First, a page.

Because grid search method is capable of searching every possible region and its generated 3D surface is a smooth surface; therefore, the proposed grid search method can yield optimal results. However, grid search method requires large amount of simulations (20,000 simulations in this case), thus increases the complexity of design. Consequently, a simple design method which can be used to determine the UOD of the MF of ΔP_{pv} is also proposed in this paper. It can also be observed from Figure 9 that the dP/dV values of fixed duty cycle variation on two sides of the MPP are not identical. After conducting integration for the dP/dV curves on both sides of MPP, the area under the curve on the left (area B) was 2093, the area under the curve on the right (area A) was 278, and the ratio of area B to area A was 7.53. Therefore, if the MF of ΔV_{pv} remains unchanged, the asymmetrical UOD problem can be adequately addressed by setting the ratio dP_PB and dP_NB as 7.53 (i.e., dP_PB = 8.2 and dP_NB = −1.1). Although this method cannot guarantee to obtain the optimal solution, it can efficiently determine the configuration of the UOD of ΔP_{pv} with quite satisfactory performance. Experimental results for these two methods will be provided in Section 5 for comparison.
5. Experimental Results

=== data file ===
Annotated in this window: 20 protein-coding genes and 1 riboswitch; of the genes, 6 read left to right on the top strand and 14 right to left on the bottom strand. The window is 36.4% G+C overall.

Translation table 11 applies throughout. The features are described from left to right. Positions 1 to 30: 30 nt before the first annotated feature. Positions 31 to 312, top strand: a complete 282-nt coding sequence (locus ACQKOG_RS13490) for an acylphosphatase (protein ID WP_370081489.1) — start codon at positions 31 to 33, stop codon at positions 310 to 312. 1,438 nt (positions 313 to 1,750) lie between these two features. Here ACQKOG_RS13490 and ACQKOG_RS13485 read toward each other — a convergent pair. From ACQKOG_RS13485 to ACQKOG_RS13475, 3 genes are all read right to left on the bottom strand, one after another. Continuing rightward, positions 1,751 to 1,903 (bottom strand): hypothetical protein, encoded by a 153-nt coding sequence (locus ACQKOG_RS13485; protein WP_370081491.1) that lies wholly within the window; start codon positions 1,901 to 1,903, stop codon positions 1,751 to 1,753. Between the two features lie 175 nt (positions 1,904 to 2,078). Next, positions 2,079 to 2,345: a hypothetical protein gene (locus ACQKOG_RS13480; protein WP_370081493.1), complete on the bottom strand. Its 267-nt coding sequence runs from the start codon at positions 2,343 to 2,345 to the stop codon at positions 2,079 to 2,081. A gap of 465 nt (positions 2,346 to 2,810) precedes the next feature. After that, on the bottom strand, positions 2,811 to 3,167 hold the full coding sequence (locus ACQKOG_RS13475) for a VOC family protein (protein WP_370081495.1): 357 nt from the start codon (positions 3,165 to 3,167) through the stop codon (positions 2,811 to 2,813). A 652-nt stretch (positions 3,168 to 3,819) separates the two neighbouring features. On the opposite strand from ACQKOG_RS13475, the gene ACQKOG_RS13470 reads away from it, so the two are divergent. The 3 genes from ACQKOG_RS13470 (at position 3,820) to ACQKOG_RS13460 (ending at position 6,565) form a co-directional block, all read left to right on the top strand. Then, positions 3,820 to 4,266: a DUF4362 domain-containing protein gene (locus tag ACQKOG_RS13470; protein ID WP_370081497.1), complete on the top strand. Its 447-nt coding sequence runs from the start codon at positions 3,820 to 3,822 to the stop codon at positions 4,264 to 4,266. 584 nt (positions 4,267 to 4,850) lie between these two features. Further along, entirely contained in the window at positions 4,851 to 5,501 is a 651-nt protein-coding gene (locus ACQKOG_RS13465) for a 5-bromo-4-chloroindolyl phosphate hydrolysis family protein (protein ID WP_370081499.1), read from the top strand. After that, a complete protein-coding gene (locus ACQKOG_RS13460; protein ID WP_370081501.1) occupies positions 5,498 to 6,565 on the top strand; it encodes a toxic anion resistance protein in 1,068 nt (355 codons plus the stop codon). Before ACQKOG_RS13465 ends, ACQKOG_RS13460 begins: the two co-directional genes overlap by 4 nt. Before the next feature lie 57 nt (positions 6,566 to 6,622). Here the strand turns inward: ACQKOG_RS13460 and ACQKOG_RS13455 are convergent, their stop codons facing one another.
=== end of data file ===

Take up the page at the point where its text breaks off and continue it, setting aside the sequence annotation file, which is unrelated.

To verify the correctness of the proposed FLC-based MPPT controller, a 300 W prototyping circuit is implemented from which experiments are carried out accordingly. The proposed algorithm is validated using an AMETEK Solar Array Simulator TerraSAS DCS80-15 in SAS mode. The parameters of the utilized PV panel are listed in Table 2 and the specification of the utilized power converter is listed in Table 3. As shown in Figure 1, in order to validate the effectiveness of the proposed MPPT controller, experiments will be carried out on the following systems: Two P&O MPPT methods with different perturbation step settings, one proposed symmetrical FLC-based MPPT method and two proposed asymmetrical FLC-based MPPT methods with different settings. All experiments are conducted using the same power circuit to ensure the fairness. Table 4 shows the parameters used in each MPPT algorithm. In this paper, low cost DSC dsPIC33FJ16GS502 from Microchip Corp. is used to realize the aforementioned five kinds of algorithms. Using a 40 MHz oscillator, the required execution times of the P&O MPPT, the symmetrical FLC-based MPPT and the asymmetrical FLC-based MPPT are 1.5 μs, 120 μs and 120 μs, respectively. Figure 12 shows the starting waveform of these five methods for 1000 W/m^{2} solar irradiance and 25 °C PV panel temperature. From Figure 12, the transient times for the fixed step P&O method are 250 ms (for 5% fixed step) and 3.13 s (for 0.5% fixed step), respectively. Additionally, the transient time for the proposed symmetrical FLC-based MPPT controller, the proposed asymmetrical FLC-based MPPT controller (UOD obtained in Section 4.2) and the proposed asymmetrical FLC-based MPPT controller (UOD obtained in Section 4.1) are 1.59 s, 968 ms and 913 ms, respectively. Observing Figure 12, the P&O method with large step exhibits good dynamic performance but larger steady state oscillations; therefore, the MPPT accuracy is rather low. On the other hand, using a small step size can improve the tracking accuracy at the cost of slower dynamic performance. The proposed FLC-based MPPT methods solves this dilemma as evident from Figure 12. It can be seen from Figure 12 that although the transient time of the proposed method is slightly higher than the P&O method using large step size, the oscillation around the MPP for the proposed method is much smaller than that obtained from the P&O method using large step size.